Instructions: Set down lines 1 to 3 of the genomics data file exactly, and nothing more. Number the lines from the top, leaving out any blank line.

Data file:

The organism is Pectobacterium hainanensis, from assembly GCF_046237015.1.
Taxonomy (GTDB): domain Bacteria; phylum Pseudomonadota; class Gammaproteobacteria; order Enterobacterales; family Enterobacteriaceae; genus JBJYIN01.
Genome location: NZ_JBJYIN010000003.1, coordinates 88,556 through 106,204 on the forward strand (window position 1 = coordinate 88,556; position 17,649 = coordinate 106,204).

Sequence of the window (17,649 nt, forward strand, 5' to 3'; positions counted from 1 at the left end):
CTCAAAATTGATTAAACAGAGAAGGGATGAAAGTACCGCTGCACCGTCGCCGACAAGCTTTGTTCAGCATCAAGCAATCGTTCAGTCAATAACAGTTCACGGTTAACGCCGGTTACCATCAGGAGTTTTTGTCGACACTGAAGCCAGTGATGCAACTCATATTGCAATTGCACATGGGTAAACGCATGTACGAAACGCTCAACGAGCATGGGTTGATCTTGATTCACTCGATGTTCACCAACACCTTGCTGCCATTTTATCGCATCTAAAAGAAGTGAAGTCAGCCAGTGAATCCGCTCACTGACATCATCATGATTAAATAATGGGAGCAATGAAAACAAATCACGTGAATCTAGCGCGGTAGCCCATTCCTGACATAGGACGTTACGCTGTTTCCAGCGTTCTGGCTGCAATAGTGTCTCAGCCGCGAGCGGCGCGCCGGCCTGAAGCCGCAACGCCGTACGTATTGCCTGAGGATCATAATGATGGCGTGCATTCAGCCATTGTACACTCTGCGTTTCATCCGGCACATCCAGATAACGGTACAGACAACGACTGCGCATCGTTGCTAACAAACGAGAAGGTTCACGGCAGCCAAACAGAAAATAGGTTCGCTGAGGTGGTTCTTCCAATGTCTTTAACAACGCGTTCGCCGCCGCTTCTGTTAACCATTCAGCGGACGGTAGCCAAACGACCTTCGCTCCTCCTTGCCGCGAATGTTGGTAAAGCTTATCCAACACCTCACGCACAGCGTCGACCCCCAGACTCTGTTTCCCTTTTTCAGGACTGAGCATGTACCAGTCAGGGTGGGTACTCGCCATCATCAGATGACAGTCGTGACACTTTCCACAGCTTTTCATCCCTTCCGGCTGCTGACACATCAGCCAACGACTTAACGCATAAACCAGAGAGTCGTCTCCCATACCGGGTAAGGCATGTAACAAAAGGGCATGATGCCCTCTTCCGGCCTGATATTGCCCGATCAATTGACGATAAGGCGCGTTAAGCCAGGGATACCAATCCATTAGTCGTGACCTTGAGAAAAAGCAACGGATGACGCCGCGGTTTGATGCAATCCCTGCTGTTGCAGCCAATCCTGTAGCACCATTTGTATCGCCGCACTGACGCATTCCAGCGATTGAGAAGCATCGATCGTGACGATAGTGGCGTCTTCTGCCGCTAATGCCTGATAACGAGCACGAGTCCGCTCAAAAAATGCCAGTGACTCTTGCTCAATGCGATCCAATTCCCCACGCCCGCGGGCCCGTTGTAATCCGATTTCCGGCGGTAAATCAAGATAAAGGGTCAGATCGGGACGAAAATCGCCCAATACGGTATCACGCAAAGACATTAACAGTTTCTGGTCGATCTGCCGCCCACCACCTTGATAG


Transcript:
The organism is Pectobacterium hainanensis, from assembly GCF_046237015.1.
Taxonomy (GTDB): domain Bacteria; phylum Pseudomonadota; class Gammaproteobacteria; order Enterobacterales; family Enterobacteriaceae; genus JBJYIN01.
Genome location: NZ_JBJYIN010000003.1, coordinates 88,556 through 106,204 on the forward strand (window position 1 = coordinate 88,556; position 17,649 = coordinate 106,204).